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Unformatted text preview: Motivation & Emotion What to focus on • Pages in textbook o Motivation 393-407 o Emotion 414-424 What is motivation? • Motivation: the factors that influence the initiation, direction, intensity, and persistence of behavior • Motivation cannot be directly observed, it is inferred from what can be observed Two Types of Drives • Primary Drives: stemming from biological needs o e.g., the need for foot or water • Secondary Drives: learned drives (wants) o e.g., money Maslow’s hierarchy of needs • before more sophisticated higher order needs can be met, certain primary needs must be satisfied • motivation progresses up the pyramid from the best, most fundamental biological needs to higher-order needs Self actualizations (state of self fulfillment) Esteem (need to develop a sense of self worth) Love and belongingness (need to obtain and give affection) Safety needs (the need for a safe and secure environment) Physiological needs (primary drives: needs for water, food, sleep, and sex) The Motivation of Hunger and Eating: Biological Factors • Brain regulation o Lateral and ventromedial hypothalamus If lateral hypothalamus damaged you will lose ability to regulate hunger o Paraventricular nucleus (regulate signals relating to hunger) o Hypothalamus controls are basic urges and desires so it plays a role in sleep, eating, hunger, sex, and emotion; also controls and regulates hormone secretion • Glucose and digestive regulation o Glucostatic theory As we maintain more glucose, the signals from the glucose tell use when we are hungry...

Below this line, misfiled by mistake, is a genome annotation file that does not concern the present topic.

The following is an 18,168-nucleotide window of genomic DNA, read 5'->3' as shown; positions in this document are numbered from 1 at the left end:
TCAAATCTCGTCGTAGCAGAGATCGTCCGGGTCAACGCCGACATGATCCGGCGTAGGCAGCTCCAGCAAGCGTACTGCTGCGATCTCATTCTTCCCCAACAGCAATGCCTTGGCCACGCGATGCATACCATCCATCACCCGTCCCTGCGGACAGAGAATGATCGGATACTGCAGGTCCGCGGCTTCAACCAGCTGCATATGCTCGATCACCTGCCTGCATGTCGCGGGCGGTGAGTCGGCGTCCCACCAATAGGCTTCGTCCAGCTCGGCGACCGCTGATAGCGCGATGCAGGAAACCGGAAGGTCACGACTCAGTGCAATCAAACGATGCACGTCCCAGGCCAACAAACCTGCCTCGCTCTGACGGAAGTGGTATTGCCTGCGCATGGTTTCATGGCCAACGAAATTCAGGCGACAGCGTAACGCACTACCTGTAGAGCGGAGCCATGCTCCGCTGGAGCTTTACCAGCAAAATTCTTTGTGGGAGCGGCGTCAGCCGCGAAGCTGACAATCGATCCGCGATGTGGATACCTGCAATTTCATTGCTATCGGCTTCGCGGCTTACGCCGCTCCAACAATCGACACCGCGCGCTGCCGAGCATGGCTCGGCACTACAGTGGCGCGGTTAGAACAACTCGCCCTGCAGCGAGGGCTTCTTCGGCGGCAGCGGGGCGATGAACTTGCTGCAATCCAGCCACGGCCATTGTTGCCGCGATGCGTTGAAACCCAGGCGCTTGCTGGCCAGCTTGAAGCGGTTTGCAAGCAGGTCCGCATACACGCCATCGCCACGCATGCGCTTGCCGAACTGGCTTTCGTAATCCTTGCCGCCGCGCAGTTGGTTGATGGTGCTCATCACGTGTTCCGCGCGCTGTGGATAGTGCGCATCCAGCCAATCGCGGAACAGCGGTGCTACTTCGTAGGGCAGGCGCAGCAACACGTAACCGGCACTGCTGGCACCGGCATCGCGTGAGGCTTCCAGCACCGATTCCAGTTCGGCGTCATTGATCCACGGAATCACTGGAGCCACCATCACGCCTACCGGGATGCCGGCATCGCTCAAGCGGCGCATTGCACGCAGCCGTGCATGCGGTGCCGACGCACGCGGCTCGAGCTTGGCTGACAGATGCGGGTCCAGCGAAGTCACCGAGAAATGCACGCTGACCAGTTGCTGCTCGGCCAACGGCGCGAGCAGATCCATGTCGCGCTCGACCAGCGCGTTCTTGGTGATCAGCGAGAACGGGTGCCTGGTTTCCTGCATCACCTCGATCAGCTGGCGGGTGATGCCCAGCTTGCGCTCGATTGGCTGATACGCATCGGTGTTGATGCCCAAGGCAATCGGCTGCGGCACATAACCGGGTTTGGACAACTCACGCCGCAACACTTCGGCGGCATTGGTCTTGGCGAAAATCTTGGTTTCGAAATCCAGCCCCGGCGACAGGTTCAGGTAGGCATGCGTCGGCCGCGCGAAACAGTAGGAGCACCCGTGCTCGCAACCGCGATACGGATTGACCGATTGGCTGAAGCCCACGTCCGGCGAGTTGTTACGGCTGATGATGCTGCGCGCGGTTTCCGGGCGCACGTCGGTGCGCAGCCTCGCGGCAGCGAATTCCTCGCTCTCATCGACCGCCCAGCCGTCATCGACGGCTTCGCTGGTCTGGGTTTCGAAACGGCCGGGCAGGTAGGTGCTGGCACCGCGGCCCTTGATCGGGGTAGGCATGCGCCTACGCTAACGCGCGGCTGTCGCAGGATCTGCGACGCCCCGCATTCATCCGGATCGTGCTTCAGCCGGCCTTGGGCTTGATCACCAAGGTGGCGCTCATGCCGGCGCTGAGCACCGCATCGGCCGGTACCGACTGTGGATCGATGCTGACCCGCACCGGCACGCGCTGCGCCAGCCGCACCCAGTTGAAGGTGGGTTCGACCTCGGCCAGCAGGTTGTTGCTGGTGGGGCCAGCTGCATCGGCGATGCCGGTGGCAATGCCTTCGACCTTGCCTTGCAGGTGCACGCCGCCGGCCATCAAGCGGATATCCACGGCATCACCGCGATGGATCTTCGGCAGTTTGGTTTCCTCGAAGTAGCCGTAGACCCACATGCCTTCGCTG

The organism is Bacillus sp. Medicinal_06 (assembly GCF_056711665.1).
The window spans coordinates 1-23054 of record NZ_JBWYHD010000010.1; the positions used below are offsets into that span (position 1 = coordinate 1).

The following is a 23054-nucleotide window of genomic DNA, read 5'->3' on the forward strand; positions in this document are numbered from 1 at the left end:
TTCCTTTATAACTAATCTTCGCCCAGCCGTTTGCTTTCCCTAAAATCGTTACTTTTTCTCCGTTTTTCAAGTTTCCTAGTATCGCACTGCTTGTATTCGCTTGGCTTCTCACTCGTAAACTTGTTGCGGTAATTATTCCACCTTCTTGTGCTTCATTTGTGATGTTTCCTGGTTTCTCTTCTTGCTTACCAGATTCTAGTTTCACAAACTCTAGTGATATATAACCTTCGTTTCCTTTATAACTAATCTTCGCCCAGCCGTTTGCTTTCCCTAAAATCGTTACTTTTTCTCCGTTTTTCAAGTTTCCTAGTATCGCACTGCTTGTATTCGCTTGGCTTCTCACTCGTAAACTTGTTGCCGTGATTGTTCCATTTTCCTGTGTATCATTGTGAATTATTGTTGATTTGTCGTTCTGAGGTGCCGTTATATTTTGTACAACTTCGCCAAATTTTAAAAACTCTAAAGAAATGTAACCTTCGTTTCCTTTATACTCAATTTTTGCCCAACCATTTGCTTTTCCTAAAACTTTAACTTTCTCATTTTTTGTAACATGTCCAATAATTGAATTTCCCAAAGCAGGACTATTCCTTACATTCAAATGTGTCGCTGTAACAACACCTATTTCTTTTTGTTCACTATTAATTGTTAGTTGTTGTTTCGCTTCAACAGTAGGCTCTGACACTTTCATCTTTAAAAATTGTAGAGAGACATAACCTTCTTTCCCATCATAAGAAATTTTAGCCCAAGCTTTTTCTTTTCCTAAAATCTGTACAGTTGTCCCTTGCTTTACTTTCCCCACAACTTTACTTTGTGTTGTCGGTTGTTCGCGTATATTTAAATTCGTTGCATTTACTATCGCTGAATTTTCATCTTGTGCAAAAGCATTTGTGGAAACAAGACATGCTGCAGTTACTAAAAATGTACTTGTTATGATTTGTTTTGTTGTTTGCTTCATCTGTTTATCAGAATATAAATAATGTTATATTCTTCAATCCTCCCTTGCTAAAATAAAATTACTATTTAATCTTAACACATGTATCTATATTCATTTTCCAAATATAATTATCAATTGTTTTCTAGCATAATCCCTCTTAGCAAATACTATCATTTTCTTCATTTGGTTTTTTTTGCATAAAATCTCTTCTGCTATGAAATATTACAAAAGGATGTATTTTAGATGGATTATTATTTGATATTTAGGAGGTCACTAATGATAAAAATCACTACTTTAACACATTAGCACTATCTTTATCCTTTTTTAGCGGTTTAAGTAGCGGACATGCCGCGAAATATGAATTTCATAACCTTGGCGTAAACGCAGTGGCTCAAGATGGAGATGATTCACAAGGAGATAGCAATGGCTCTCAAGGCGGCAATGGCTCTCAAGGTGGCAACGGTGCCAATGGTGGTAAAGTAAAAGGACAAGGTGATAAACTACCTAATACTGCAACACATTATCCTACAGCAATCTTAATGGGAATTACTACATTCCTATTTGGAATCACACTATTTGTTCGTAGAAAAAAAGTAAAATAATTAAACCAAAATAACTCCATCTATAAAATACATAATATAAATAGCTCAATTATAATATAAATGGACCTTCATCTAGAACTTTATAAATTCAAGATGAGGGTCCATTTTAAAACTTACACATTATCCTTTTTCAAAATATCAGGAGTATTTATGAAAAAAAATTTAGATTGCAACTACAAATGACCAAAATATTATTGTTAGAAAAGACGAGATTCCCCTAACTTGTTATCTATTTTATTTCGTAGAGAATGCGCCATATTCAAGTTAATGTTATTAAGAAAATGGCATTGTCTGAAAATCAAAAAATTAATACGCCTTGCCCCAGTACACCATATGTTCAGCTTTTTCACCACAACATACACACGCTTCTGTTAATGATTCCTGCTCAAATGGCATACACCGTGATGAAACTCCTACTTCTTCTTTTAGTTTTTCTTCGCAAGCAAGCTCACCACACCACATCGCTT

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This note was uploaded on 02/07/2011 for the course PSYCH 0010 taught by Professor Tokowitz during the Spring '09 term at Pittsburgh.
- Spring '09